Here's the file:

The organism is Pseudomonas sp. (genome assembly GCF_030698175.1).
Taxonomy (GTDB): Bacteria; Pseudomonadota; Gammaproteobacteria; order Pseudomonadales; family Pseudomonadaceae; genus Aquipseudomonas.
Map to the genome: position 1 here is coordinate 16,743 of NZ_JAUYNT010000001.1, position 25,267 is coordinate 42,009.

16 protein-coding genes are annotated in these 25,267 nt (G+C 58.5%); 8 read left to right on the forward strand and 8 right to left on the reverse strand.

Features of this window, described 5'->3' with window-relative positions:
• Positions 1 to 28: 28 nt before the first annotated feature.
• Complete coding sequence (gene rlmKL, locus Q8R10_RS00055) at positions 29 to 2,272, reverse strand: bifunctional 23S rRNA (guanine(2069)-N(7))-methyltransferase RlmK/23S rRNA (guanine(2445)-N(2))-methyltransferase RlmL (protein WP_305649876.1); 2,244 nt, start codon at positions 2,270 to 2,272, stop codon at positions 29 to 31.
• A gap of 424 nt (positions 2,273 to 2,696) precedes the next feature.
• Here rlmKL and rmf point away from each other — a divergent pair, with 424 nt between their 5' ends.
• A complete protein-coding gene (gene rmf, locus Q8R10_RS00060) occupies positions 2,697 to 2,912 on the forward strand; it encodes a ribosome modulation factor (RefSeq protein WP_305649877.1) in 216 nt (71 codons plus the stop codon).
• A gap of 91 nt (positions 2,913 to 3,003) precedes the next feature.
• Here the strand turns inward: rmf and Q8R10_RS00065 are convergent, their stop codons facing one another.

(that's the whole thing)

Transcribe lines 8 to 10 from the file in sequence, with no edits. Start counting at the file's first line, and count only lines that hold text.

• A gap of 424 nt (positions 2,273 to 2,696) precedes the next feature.
• Here rlmKL and rmf point away from each other — a divergent pair, with 424 nt between their 5' ends.
• A complete protein-coding gene (gene rmf, locus Q8R10_RS00060) occupies positions 2,697 to 2,912 on the forward strand; it encodes a ribosome modulation factor (RefSeq protein WP_305649877.1) in 216 nt (71 codons plus the stop codon).